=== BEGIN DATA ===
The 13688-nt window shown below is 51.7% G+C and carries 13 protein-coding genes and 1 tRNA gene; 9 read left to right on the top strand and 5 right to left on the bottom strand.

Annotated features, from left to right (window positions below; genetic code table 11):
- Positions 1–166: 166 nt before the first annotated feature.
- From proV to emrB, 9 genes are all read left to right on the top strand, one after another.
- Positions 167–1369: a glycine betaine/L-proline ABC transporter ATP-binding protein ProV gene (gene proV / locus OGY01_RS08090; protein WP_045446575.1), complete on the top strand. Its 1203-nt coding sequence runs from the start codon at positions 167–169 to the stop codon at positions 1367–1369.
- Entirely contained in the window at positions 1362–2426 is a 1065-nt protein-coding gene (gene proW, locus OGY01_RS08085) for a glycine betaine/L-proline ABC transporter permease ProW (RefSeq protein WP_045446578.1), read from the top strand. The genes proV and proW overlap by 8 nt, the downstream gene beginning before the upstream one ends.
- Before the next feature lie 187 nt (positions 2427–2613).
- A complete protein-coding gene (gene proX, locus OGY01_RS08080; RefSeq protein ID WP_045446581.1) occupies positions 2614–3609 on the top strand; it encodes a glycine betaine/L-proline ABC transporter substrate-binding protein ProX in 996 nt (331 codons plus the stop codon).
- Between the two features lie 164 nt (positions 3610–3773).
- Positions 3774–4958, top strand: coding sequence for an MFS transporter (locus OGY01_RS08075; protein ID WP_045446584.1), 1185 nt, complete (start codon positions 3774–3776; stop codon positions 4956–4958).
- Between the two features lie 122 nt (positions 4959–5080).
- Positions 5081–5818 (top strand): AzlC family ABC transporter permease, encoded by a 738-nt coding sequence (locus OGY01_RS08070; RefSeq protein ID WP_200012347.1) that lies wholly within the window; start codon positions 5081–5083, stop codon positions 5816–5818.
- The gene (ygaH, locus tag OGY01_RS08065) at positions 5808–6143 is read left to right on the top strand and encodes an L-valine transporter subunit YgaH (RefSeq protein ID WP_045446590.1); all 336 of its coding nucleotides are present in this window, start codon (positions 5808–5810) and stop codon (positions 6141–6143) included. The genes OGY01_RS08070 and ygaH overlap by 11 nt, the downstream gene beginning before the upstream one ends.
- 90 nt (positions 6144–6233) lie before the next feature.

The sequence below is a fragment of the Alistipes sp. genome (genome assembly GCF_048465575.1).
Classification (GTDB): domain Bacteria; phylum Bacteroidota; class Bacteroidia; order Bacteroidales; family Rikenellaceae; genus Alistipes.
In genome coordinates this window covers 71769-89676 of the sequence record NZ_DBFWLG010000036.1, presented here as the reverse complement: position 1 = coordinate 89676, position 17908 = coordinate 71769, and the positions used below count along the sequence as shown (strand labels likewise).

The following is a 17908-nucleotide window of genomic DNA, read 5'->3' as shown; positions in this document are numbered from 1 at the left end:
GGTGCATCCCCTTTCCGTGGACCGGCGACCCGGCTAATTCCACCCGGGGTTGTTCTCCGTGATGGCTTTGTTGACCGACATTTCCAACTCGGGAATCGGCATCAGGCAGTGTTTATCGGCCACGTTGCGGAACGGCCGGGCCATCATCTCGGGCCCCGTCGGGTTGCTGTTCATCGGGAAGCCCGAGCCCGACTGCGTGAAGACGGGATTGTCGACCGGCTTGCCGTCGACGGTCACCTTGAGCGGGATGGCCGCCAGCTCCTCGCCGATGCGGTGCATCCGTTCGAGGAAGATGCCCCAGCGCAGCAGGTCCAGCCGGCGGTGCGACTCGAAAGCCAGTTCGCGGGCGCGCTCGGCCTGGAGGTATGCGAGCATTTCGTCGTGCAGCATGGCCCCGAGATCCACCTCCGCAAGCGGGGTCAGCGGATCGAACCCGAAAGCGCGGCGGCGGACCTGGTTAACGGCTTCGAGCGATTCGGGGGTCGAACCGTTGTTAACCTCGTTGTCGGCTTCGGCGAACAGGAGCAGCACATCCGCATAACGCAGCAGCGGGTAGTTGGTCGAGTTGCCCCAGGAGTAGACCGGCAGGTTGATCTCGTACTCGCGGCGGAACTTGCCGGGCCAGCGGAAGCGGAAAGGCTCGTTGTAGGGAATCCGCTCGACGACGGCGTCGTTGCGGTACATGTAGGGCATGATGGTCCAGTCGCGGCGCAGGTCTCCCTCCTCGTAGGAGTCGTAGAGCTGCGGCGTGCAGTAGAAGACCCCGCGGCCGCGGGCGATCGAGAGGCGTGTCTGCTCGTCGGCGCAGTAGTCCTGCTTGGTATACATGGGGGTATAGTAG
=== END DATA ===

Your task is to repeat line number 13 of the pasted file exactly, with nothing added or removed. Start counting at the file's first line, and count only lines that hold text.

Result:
- The gene (ygaH, locus tag OGY01_RS08065) at positions 5808–6143 is read left to right on the top strand and encodes an L-valine transporter subunit YgaH (RefSeq protein ID WP_045446590.1); all 336 of its coding nucleotides are present in this window, start codon (positions 5808–5810) and stop codon (positions 6141–6143) included. The genes OGY01_RS08070 and ygaH overlap by 11 nt, the downstream gene beginning before the upstream one ends.